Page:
Useful Tips For FileMaker Developers
My colleague and I meet every couple of months with a few local FileMaker developers (local to Bristol and the South West) with the intention of having a decent meal and a couple of drinks at the much to be recommended Fox & Goose Inn. We also get to discuss FileMaker, which some might even say is the primary reason of the meeting (it is, after all, under the purview of the FileMaker User Group or FMUG).
In any case, recently, we had one of our bi-monthly FMUG meetings where I showcased a few of the techniques that I use day to day to make my life a little easier, as a FileMaker database developer.The Overview Page
When creating a database, if you're sensible, you'll end up with a large number of notes about how the various features within the database work, the logic behind complex aspects of how the client's business operates and perhaps a glossary of terms. If you're not careful, these notes can be strewn across multiple media (paper, apps, hard drives and so on). This mess of notes can be a real bind to search and review a few months down the line when you've forgotten the specifics of a process (something which you were certain you could NEVER forget so didn't record properly).
Every developer should retain as much control as is reasonably possible over this information in order to :
- Act as an aide-memoire for future development work.
- Provide other developers with a much better understanding of how the database works.
- To help enforce the routine of creating these notes in the first place.
- Enforce recording of when a particular feature was requested by the client.
My suggestion for hitting all of these requirements is to create a primary database developer layout where you can store all of the important notes. The layout should be accessible by standard users and must be marked clearly so that it isn't deleted in error. You can either create the notes as text layout objects (ie hard coding this essential information so it can't be easily deleted) or you can create a Notes table where the notes are stored as records (you can ensure that only Full Access users can access / delete any of it).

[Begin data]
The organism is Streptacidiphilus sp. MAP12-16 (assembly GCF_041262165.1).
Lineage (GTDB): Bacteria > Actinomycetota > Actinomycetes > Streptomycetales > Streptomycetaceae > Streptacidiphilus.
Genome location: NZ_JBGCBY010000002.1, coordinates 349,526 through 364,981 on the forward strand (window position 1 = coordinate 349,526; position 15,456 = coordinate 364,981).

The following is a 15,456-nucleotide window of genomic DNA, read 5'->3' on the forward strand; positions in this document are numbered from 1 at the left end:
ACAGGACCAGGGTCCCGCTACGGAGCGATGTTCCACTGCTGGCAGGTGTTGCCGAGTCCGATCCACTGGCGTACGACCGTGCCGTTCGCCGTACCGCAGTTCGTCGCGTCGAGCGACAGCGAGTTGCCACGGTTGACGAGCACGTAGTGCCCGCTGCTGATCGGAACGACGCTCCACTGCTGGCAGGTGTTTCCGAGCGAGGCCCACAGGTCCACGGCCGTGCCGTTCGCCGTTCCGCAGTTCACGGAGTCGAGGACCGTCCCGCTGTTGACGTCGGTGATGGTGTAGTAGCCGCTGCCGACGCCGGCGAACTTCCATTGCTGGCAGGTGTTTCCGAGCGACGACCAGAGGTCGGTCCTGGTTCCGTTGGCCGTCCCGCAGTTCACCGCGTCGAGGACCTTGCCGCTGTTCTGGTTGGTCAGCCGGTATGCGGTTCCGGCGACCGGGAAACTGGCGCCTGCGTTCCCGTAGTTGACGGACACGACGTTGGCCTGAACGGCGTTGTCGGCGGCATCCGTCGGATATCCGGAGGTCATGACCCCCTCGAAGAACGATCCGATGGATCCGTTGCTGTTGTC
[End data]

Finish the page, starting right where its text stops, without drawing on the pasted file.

Having a developer layout is a smart way of ensuring that the database notes always stay with the database.The Hidden Developer Features
I love the "Hide Object When" feature in FileMaker - you can put it to such good use. I like to employ it for developer notes by creating an object which can be viewed in layout mode but hidden in browse mode (ie "Hide Object When" is set to 1).
I prefer to make all of my hidden notes glaringly obvious in layout mode so they can't be inadvertently deleted, hence they're all white text on a mid-pink background (I've never had a customer asking for anything quite as garish as that). How would you use them? Well, let's say that you have a layout object which, because of having no background colour, no borders, etc, is invisible or difficult to see - you could place a hidden developer object (in bring pink) right next to it so that it's made obvious to you and no one else.
Hiding objects in plain sight can be extremely helpful so I'd certainly recommend that you make use of the technique.
I often find my self using developer scripts again and again but it can be a pest to search for them in the script menu or to hide them way in a Custom Menu. Instead, I'll create a slider using the pink / white formatting described earlier and hide them in plain sight somewhere obvious. The difference here is that "Hide Object When" is set to "Get ( AccountPrivilegeSetName ) ≠ "[Full Access]".
The slider contains a series of icons which run the scripts that I'm making frequent use of (eg I have one icon script set to open the Developer Notes layout described earlier). Having a developer slider can really help you to reduce the layout clutter and some of that unnecessary repetition.
Upon occasion, I like to remove objects from a layout but keep them....just in case. Sure, I can back the layout up (ie duplicate it, give it a sensible backup name with a date and then store it in a Backup layout folder) which I often do but sometimes, I like to keep it closer to hand. In these cases, I create a tab object and then place it offscreen. I'll name each tab appropriately so that I can't miss where all of my backed up layout objects are. Any layout objects I want to preserve then get placed in the relevant tab for easy access. You need to be a little careful here as offscreen objects are still accessible to scripts and will create layout loading overheads so it might be best to clear them out every now and then to mitigate that.